This month's topic comes to us courtesy of yours truly, Lex Starwalker:
Many of us probably remember the AD&D days when the DM could roll a black dragon on the random encounter table and end a low-level party’s career. The 3rd and 4th editions of the game led some newer players to believe that every encounter should be defeatable and appropriate to their level and capabilities. However, 5th edition has moved away from this structure.
We see this mirrored in other games as well. At one end of the spectrum is the style and belief that the PCs should be able to overcome any challenge that comes their way, that challenges should be “appropriate”. On the other end of the spectrum is the syle and belief that the world should be realistic, that every fight shouldn’t be able to be won, and that one of the requisite skills of the game is knowing when to fight and when to run.
Where do you, as a GM, fall on this spectrum, and why? Should the PCs always be able to win?
Alright, here’s my answer to the question, “Should the PCs always be able to win?” No. There you go. Have a great weekend!
Of course I have a bit more to say on this topic.
The reason behind my answer is that I view RPGs as roleplaying games. A game that cannot be lost is not a game at all. Also, when I run an RPG, I am after a specific kind of experience, not only for my players, but also for myself.
First, there should be a real risk of failure in order to make the game fun and to make success truly rewarding. Nothing is worse for me as a player than to realize the GM has the kid gloves on, and no decision I make really matters because the GM won’t let anyone die. Playing in a game like that is like playing a video game with god mode on. Sure, it can be fun at first, but it quickly becomes tiresome. I have found that the thrill of success is directly proportionate to the perceived risk of failure. The more difficult the victory is to achieve, the rewarding it is when accomplished.
I also think it’s important to have a real chance of failure in order to realistically portray the setting environment with integrity. Even in our world today, which has been largely paved over and made as idiot-proof as possible, you take a real risk every time you walk out your front door. In an RPG world where the players are portraying heroes living dangerous lives, the risk should be even more present.
Nothing is more repugnant to me than an RPG setting that resembles an MMO with “level appropriate zones”. If my character goes into that dark cave, there may very well be something that can eat me alive without blinking. I don’t expect everything I encounter to be level appropriate, and it had better now be. One of the first things PCs should learn is when to fight and when to run a way, to size up an enemy before engaging. If every encounter is level appropriate, then there’s no real need for intelligence and reconnaissance—just kick the door down and get to business.
I remember when I was a child I would often root for the villain in television shows and movies. Why? I rooted for the villain because I hated how the heroes always won, they never suffered any real setbacks, and there was never any danger of a main character dying. Even as a child I knew this was unrealistic. I wanted to see Skeletor kill He-Man; I wanted to see Lex Luthor defeat Superman once and for all.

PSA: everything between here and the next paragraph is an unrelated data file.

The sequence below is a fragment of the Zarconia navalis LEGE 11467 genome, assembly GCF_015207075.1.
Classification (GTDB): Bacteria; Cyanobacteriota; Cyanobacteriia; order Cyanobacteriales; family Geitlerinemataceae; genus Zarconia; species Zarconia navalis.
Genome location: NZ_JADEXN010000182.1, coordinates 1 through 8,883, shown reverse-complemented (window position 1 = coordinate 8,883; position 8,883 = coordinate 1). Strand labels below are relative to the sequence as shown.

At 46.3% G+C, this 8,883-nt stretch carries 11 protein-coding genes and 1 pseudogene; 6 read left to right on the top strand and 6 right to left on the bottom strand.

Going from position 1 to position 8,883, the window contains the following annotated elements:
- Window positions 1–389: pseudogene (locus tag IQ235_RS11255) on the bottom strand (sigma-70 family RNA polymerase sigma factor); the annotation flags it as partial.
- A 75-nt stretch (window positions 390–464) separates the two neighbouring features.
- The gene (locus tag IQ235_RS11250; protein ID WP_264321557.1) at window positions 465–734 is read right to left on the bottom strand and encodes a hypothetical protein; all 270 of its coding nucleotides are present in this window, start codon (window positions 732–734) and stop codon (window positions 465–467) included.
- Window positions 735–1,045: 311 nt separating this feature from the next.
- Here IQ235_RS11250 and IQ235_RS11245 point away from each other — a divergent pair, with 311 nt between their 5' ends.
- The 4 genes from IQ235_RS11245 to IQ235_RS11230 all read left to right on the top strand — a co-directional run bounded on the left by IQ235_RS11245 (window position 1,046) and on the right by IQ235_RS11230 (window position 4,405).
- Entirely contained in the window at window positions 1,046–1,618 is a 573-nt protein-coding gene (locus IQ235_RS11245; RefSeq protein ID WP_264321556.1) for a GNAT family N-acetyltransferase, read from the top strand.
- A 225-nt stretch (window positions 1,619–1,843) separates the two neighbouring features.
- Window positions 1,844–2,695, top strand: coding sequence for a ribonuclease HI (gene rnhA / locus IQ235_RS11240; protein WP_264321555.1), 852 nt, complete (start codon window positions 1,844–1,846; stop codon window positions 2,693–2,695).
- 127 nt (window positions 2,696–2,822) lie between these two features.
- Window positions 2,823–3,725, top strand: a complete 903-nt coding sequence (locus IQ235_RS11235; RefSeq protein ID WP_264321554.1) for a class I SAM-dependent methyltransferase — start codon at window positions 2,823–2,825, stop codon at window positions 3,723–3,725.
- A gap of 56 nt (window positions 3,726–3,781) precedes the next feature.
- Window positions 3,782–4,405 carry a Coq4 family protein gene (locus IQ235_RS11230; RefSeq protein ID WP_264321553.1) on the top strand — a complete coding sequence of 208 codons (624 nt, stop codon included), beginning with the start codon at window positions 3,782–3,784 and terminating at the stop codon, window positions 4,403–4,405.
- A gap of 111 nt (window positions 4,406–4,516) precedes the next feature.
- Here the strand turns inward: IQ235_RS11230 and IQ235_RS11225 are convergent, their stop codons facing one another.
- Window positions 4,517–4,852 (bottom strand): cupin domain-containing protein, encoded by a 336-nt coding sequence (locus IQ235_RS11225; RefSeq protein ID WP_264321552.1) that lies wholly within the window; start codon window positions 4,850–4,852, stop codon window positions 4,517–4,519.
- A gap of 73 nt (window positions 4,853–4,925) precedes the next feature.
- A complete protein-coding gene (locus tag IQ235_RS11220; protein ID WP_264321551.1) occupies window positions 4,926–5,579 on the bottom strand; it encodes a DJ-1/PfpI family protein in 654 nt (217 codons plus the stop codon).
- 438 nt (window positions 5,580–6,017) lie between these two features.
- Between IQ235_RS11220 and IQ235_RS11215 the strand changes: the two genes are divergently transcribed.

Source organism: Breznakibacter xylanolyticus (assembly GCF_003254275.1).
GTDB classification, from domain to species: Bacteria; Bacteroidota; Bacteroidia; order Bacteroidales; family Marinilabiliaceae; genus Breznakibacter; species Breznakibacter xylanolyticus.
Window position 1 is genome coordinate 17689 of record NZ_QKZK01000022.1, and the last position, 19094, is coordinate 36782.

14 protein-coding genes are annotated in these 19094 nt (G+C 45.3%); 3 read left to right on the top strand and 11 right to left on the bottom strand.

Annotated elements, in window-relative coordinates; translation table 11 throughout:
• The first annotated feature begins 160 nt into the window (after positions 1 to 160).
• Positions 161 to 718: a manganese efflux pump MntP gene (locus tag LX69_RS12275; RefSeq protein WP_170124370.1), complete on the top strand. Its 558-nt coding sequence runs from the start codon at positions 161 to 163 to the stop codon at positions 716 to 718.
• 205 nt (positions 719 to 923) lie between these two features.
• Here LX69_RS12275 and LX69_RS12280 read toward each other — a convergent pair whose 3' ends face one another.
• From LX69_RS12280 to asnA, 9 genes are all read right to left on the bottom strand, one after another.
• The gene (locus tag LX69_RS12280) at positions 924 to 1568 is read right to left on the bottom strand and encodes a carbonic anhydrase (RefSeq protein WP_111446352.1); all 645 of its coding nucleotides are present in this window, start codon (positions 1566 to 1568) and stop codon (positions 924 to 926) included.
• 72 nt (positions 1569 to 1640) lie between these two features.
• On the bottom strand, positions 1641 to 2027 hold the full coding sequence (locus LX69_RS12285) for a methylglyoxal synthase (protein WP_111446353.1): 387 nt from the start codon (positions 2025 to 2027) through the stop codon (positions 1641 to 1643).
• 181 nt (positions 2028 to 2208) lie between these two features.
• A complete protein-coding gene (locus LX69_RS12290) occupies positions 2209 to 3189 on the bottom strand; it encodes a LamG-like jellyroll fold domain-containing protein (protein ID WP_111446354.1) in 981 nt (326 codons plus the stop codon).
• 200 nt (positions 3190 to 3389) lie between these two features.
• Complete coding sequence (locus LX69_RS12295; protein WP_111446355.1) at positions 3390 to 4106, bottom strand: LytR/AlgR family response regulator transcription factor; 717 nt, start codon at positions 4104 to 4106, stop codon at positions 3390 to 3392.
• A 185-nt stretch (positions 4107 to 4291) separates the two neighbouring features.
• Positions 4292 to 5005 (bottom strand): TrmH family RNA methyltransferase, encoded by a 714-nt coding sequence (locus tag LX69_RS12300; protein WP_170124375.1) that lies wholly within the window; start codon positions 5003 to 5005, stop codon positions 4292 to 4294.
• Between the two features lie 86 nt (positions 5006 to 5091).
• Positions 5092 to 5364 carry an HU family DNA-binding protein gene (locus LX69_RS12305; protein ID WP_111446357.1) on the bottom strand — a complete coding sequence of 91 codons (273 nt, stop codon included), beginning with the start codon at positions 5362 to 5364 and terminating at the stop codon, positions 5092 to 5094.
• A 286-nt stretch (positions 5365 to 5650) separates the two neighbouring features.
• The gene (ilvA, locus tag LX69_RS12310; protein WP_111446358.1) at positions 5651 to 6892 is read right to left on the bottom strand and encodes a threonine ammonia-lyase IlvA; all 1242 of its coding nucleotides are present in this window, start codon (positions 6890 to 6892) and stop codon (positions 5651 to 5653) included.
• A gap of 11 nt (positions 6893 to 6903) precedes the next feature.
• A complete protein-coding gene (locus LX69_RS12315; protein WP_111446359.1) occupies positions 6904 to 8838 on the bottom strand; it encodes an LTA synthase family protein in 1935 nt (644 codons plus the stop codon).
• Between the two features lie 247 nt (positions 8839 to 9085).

I don’t think I was alone in these feelings. Today we see the rise of very popular shows like Game of Thrones where no character is safe, where victory is far from assured. I love shows like that. I love it when a main character dies and I really care about it. That’s powerful storytelling.
Another reason I think that the players shouldn’t always win is because not all player ideas are good ideas. I see a trend among GMs to run with the players’ ideas and have them work, even if that’s not what the GM originally planned. This is a great strategy as long as the ideas are good. However, I have seen some really hare-brained ideas in my days as GM, and I’m really glad I knew when to say no.
The only thing worse than a player coming up with a hare-brained idea is that same player becoming upset with the GM when the hare-brained idea doesn’t pan out. It’s hard to respect a GM who will let anything fly. It’s hard to respect a GM who doesn’t think critically about the choices the PCs are making. Just as in real life, in an RPG choices should have consequences, and the best games are the ones in which those consequences correctly align with the wisdom of the choices.
I don’t think all challenges should be appropriate to the PCs. I don’t think all challenges should be “fair”. Some of the best roleplaying moments I’ve had in games have been when I’ve presented a challenge to the PCs that was completely unfair and practically impossible. I like to make my players think, and charging into every encounter with swords drawn is a great way to get to roll a new character in my games.
The Game Masters’ Roundtable of Doom is a gathering of RPG bloggers. Each month we discuss a topic relevant to running tabletop RPGs. If you’d like to submit a topic for the bloggers to discuss, or you’d like to submit your blog for admittance to our ranks, send an email to Lex Starwalker.
Other articles exploring this topic:
Easy, Average, Expert, Master, Nightmare, Hellfire, OMGWTF by Marc Plourde
Realism and Challenge by Scott Robinson
Game Masters' Roundtable of Doom #6 by Burn Everything Gaming
The Sliding Scale of Difficulty by Peter Smits
See chameleon, lying there in the sun by John Clayton
Run Away! or Always Win by John Marvin
Epic...Fail? by Tom Harrison